December 21, 2011
I enjoyed reading ReadWriteWeb's top web products and top web developer tools of 2011, so I thought I'd put together my own list of top web tools of 2011, based on which ones I liked and used the most.
Here they are, in no particular order:
I use Basecamp every day as the project management tool for my web team. Many people I work with still use spreadsheets and emails to manage their work, and I just feel so organized compared to them. It has just the right amount of features for me, and has been easy for other team members to pick up and use. Given the amount of tasks we have to manage, including multiple websites and email campaigns, it would be impossible to keep everything on track without a solid, user friendly project management tool like this.
If you're still coding forms by hand then you're crazy. With JotForm I can create any kind of form I need — including branching logic, validation, tooltips, custom thank you pages — in minutes. Embedding the forms into a web page is easy thanks to the range of options, and maintaining them is simple as I can do it all from within Jotform without ever having to touch the code on the page.
I manage a team that looks after multiple social media accounts and HootSuite has been invaluable in enabling us to keep up with posting to all of them and managing interactions with others. The user interface is very intuitive, with all the functionality I need, such as easily posting to multiple social media networks and scheduling posts in advance.
Not a big surprise to see Google Analytics on this list. It's a fantastic tool and I use it multiple times a day. New functionality is continually being added, such as the integration with Webmaster Tools, real-time reporting, and multi-channel funnels, which is turning into a real one-stop analytics shop. Plus, there is so much being written on how to use Google Analytics that I'm continually improving my reporting and analysis through the tool.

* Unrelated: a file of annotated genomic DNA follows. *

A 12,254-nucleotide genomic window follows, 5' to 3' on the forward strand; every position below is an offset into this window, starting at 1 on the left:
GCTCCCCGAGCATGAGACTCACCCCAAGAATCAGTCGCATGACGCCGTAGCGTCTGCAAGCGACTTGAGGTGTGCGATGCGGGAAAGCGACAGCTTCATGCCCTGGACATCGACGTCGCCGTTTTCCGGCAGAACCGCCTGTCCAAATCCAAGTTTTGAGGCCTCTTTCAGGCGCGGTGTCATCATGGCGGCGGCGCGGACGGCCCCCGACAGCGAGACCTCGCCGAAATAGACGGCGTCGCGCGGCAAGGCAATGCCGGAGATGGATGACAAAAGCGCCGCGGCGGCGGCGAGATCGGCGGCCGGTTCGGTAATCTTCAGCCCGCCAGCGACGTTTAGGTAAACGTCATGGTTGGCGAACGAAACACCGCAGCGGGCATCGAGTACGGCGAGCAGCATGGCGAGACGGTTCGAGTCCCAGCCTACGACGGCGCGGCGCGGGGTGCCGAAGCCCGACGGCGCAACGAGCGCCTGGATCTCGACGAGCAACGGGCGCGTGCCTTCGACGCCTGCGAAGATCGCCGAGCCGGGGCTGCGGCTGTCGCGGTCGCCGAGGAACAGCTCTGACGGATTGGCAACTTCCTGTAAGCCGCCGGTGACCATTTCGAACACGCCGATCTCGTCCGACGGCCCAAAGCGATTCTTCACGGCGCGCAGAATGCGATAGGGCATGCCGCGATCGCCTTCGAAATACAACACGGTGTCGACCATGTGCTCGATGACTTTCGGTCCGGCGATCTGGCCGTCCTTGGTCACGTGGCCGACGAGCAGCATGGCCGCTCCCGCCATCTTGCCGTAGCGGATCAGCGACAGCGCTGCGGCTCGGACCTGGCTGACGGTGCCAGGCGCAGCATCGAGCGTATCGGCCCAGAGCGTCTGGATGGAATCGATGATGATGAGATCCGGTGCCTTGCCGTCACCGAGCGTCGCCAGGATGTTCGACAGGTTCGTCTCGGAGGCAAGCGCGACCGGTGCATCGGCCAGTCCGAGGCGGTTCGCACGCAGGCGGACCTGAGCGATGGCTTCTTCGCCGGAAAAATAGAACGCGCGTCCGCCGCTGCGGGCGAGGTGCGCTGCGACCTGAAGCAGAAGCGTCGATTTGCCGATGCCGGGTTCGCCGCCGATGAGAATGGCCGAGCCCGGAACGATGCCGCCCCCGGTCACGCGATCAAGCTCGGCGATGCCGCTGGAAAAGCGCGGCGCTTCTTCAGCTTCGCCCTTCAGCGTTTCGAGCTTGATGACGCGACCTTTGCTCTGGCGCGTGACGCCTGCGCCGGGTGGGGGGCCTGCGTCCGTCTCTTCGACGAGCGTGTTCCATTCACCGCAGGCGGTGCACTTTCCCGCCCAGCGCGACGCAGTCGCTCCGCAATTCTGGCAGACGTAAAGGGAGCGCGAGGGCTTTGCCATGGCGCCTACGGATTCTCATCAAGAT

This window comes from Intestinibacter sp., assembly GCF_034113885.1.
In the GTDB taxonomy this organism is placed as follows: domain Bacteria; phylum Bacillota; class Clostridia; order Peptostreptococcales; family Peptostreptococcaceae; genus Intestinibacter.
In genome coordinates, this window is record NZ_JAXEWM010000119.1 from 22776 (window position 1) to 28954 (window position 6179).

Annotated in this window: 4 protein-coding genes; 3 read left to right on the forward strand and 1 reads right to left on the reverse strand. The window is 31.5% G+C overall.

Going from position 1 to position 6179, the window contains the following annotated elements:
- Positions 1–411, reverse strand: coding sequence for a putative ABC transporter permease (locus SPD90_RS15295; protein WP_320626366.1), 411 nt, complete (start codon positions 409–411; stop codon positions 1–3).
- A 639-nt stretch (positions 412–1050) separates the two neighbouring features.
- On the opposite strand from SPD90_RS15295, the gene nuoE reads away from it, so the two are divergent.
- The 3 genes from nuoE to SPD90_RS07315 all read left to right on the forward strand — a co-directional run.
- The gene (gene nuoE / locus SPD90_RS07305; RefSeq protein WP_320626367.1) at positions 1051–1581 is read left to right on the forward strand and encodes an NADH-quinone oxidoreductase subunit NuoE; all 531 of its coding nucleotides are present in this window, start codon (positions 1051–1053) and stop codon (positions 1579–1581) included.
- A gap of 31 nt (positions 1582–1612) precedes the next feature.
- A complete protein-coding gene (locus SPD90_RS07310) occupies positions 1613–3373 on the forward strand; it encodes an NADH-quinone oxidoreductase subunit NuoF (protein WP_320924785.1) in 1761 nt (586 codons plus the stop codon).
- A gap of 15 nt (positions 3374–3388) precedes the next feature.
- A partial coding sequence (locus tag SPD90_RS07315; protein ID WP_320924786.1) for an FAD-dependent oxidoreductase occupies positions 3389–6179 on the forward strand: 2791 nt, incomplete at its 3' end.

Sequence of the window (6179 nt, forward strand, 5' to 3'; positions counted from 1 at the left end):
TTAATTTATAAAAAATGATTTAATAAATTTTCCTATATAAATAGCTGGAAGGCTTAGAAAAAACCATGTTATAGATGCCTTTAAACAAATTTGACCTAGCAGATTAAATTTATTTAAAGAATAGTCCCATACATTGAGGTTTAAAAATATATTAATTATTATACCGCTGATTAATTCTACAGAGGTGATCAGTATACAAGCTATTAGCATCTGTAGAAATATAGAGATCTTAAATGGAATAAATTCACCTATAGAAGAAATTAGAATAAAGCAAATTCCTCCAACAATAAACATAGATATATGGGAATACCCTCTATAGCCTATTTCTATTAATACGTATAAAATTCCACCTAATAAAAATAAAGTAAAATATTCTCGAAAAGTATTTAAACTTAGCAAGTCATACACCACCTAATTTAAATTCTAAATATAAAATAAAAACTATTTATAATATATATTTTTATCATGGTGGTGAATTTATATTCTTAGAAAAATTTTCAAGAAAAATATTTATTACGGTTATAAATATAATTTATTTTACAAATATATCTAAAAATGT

There are many online services for tracking keyword rankings and backlinks, but I've found that Digital Point's keyword position tracker works fine for my needs. The free service is easy to use, can track a ton of keywords, and provides charts to show your rankings over time in Google, Yahoo!, and Bing. They also track backlinks to your site.
I often need to email design mockups to stakeholders (some people just love to live in their email), and so I use Convert Hub to do this. It's quick and easy to use, and supports a wide range of image formats (although my need is mainly PNG to JPG). More recently, I've started using QwikVu to share mockups, but it's too early to tell if it will become an essential tool for me.
I'm always taking screenshots and sharing them, and for this I use the Firefox add-on LightShot. It's lightweight, quick and easy to use, and is perfect for snapping portions of a screen for copying into an email in order to share or send feedback.
I use LastPass for password management. I've found it to be a well designed password management tool that doesn't get in the way as I'm logging in and out of websites. It's pretty intelligent, so it knows when you make a change to some login information, and it manages multiple profiles well, so I can use it with my wife.
I don't have much to say about Firebug, except for how I don't know how I would do any web development without it. It's also immensely useful for providing feedback — instead of trying to describe how I want something to look, I can just show them. This also saves cycles, as I can see what works and what doesn't myself without going through numerous iterations with a developer.
I've tried out a number of wireframing tools in the past, but settled on MockFlow for my UI design needs. It is a very full-featured tool, while still remaining easy to use. They also have quite an active community creating wireframe templates, which you can use to jump-start your designs. For the longest time, my main complaint was the lack of a snap-to-grid function, but that has since been fixed and new features are being regularly added. A desktop version is available for no extra charge, but for some reason I still find myself using the web version instead.
Thanks to all of these tools for making my working life a lot easier than it would have been without them.
I use a number of other apps on a regular basis that I didn't quite make my list. These include:
These are my choices — I'd love to hear what web tools other people couldn't do without.
Posted on: December 21, 2011 | 4 Comments